YS: In every feature of the game they had their say. We did the motion capture because we wanted to convey that feeling of being part of a real team. How they move, check cover, raise their gun, everything is motion captured.
We also worked with them on the order system. In Ghost Recon: Advanced Warfighter the order system was location based, telling your team to hide behind an object and being in aggressive or defensive mode. The spec ops guys told us that that’s not how it works, so now ordering is based on targets and telling each member what their objective is.
Also the weapons and weapon customisation were worked on with them, as were other forms of equipment. There are 52 weapons with up to 48 attachments per weapon… 20 million authentic possibilities.
IG: What about the story… does Tom Clancy have any input?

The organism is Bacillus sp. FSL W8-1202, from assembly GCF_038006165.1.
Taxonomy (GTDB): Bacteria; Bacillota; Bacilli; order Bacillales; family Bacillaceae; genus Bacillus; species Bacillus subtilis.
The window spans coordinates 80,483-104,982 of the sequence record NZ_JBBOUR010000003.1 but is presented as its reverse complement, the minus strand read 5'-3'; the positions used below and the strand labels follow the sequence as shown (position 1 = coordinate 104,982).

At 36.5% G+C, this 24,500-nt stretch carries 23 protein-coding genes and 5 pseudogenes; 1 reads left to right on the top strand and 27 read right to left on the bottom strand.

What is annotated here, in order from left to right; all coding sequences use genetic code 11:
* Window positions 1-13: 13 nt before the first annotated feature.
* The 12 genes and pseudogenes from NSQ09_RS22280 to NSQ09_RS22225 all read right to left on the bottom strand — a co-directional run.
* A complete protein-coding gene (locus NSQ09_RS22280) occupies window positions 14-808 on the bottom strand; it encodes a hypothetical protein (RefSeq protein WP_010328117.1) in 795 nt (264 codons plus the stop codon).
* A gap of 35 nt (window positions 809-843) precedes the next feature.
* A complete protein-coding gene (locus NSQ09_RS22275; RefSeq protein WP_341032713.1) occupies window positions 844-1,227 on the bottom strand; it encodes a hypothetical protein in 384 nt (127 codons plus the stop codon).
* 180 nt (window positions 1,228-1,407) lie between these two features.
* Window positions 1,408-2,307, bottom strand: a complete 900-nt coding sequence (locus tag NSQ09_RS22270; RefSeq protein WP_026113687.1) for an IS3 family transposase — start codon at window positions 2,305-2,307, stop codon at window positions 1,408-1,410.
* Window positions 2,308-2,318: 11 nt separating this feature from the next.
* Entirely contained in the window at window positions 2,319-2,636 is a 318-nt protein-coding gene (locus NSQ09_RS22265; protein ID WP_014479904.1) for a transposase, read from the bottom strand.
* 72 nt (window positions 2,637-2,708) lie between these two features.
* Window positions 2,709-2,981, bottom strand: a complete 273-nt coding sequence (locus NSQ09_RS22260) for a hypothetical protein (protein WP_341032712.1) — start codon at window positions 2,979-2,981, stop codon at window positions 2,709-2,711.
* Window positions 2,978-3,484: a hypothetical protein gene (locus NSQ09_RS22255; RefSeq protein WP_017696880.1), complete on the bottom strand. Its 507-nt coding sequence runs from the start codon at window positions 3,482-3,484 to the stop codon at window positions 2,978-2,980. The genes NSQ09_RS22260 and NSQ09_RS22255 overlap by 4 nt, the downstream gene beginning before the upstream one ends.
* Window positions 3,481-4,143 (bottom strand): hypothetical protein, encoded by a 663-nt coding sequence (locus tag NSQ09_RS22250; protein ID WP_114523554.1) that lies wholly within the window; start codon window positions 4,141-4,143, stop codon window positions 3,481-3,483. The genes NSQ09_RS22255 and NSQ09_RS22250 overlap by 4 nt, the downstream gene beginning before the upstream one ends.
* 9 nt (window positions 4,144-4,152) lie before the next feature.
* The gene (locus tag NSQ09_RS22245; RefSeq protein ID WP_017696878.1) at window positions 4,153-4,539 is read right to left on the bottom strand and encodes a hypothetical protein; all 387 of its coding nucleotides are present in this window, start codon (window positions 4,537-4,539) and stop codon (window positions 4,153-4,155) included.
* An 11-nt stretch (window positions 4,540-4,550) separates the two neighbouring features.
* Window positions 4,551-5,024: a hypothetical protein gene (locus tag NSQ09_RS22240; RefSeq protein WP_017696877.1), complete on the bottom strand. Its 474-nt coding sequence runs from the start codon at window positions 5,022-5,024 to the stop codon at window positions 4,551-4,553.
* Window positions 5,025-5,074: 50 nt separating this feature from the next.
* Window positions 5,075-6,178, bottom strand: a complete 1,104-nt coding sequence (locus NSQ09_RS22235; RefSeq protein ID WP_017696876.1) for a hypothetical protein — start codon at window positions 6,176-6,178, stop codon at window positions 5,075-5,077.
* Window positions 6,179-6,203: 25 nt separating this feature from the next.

YS: Tom Clancy’s videogame studio, Redstorm Entertainment, are people that we still work with as they’ve been working on the game franchises since the beginning. Tom Clancy himself wasn’t specifically consulted on the story, but we still meet with him – the last time was about a year ago – to pitch him the story and gameplay elements.
He’s not a regular consultant though. Ubisoft has bought RedStorm Entertain and with that comes the Tom Clancy name. What’s important to add is that we have an official Tom Clancy writer, Richard Dansky, who knows Tom Clancy really well and writes our scripts – so he has that same feel to his work, as does this game.

IG: What was behind the decision to release the game on PC? Originally we understood that it wasn’t coming to the platform…
YS: Actually, we never said it wasn’t coming to the PC. What happened was that the producer of Ghost Recon Online said something that was completely misinterpreted, and somehow ended up as “Ubisoft will no longer make PC games.”
The truth is that we’ve always considered doing it. The fans want it so we’re going to make it. The misinterpretation caused the confusion that Ghost Recon: Future Soldier on PC is being replaced with Ghost Recon Online, but it isn’t. It’s a completely different game. Future Soldier is definitely coming to 360, PS3 and PC.
IG: Any differences between the console and PC versions?
YS: I can’t talk much about it. All I can say is that it’ll be available shortly after the console versions.